labour 50
capital 0.25
annual pick up 0.5

sum of weights 1 = 1
labor 50 <= 50
capital 0.25 <= 0.25
annual pick up 0.5 >= 0.5

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minimize E 1
weights Wa Wb Wc
0.00 0.00 1.00

As E value is equal to 1 implies Banglore warehouse is efficient

Benchmarking Gurgaon Warehouse

Objective is to check if Gurgaon Warehouse is efficient

Using Gurgaon data

Labour 100
Capital 1
annual pick up 1

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sum of weights 1 = 1
labor 66.6667 <= 83.3333
capital 0.83333 <= 0.83333
annual pick up
lines 1 >= 1

minimize E 0.83333333

weights Wa Wb Wc
0.00 0.33 0.67

As E value is less than 1 implies Gurgaon warehouse is not efficient. It needs to adopt best
practices of Banglore warehouse as its weight obtained is highest

Benchmarking Hyderabad Warehouse

Objective is to check if Hyderabad Warehouse is efficient

using Hyderabad data

labour 100
capital 2
annual pick up 2

sum of weights 1 = 1
labor 100 <= 100
capital 2 <= 2

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Operations Planning and Control

annual pick up
lines 2 >= 2

minimize E 1

weights Wa Wb Wc
0.00 1.00 0.00

As E value is equal to 1 implies Hyderabad warehouse is efficient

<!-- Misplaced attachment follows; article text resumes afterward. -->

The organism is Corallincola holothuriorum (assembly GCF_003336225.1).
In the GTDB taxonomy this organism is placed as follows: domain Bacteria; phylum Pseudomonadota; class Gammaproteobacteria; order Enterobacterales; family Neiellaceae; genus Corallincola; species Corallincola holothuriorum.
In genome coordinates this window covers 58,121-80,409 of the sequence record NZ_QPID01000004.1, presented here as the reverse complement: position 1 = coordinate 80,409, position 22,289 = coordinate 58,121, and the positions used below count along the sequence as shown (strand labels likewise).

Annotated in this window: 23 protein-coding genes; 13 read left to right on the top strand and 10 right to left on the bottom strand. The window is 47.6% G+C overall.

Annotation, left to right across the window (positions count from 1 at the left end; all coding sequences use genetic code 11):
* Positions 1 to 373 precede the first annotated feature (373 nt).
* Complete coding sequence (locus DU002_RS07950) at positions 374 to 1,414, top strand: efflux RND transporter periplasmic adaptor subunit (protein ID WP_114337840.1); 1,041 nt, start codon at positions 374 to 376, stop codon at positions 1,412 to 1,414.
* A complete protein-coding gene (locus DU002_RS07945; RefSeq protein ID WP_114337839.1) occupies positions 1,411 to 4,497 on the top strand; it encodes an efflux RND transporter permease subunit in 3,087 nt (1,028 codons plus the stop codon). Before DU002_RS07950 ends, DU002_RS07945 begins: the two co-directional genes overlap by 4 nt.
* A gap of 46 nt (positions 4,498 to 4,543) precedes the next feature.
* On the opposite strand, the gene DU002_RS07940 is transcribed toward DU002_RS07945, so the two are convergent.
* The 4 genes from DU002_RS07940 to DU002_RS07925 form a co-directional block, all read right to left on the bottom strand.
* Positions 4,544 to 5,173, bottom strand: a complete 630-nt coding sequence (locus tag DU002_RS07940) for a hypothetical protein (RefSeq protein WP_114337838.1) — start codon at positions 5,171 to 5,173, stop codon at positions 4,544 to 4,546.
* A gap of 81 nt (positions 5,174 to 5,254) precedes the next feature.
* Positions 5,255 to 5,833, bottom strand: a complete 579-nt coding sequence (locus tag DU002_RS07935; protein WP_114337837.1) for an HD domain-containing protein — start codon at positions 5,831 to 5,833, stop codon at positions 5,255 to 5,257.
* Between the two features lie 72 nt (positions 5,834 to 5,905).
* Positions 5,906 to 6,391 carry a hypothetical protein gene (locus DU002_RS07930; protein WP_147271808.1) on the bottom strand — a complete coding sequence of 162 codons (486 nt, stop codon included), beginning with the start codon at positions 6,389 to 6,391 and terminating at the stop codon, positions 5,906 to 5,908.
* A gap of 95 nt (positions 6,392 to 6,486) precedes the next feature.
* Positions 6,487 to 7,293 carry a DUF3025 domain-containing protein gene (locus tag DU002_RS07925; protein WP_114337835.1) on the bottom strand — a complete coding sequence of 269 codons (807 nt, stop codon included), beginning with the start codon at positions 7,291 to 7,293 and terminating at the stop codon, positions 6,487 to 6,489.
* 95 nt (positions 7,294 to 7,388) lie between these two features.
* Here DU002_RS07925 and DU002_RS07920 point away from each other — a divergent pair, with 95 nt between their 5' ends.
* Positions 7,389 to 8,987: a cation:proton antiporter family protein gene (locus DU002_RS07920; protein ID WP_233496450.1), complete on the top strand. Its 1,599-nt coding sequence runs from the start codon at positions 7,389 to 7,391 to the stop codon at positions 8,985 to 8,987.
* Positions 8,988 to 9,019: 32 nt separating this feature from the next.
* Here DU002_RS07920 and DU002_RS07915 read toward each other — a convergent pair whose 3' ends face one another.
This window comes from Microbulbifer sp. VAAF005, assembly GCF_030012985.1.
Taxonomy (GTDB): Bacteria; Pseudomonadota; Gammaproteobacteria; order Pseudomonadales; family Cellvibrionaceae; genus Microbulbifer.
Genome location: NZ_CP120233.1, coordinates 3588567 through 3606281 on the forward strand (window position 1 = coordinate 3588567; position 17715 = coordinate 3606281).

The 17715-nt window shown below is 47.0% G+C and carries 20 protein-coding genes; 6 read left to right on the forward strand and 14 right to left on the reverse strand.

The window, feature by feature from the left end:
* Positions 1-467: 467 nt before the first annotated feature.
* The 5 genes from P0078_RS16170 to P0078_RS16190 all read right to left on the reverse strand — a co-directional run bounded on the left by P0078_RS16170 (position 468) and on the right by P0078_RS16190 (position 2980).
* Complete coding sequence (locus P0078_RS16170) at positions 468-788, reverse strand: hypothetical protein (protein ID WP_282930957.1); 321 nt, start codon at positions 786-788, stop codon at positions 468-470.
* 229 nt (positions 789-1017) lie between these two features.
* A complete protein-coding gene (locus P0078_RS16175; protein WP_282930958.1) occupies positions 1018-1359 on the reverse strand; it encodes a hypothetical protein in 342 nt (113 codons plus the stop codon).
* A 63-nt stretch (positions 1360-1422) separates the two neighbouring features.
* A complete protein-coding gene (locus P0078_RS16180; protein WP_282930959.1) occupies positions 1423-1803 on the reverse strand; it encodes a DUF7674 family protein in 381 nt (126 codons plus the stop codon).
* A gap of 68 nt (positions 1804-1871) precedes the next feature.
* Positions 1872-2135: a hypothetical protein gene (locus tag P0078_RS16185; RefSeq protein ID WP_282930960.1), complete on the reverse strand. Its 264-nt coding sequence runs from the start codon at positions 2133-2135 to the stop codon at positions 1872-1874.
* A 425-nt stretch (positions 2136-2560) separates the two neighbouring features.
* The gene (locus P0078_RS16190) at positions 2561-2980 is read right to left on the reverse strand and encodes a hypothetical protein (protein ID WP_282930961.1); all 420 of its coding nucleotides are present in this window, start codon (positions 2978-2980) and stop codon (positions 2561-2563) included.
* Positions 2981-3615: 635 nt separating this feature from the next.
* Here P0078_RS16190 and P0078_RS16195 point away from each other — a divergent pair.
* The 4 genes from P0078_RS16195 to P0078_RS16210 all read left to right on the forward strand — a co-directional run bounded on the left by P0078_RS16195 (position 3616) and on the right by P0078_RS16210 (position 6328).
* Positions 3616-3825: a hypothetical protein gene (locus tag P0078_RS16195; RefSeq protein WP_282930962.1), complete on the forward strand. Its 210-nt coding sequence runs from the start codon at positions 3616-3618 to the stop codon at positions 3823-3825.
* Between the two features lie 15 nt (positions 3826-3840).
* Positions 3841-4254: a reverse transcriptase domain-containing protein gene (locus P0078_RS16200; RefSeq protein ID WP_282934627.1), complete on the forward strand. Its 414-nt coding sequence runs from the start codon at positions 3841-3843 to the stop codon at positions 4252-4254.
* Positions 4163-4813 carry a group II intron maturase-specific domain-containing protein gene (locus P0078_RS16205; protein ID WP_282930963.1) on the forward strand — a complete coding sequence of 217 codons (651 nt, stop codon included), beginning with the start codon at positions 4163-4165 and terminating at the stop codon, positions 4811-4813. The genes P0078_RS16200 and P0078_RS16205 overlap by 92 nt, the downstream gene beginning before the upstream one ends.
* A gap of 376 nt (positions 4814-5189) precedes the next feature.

9. Industry best practices

To ensure the upcoming facility to be best among existing plants and systems to put right in
place right from start to ensure pant maintains its outstanding performance and sets
benchmark for other warehouses in industry it needs to adopt following emerging best
practices that support fleet optimization which includes

• Implementing slotting and storage strategies

• Enabling cross-docking

9.1. Slotting and Storage Strategies

Growing SKU counts and order demand complicate space and efficiency. To support the
increasing complexity, DCs must maintain the following:
• Larger picking footprint
• Multiple pick zones and vehicles
• Split locations and undersized slots
• Reduced inventory in the pick slot

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Operations Planning and Control

Each has the potential to increase time and cost, while decreasing efficiency and productivity.
Operations must avoid common challenges like congestion in shipping, receiving, aisles and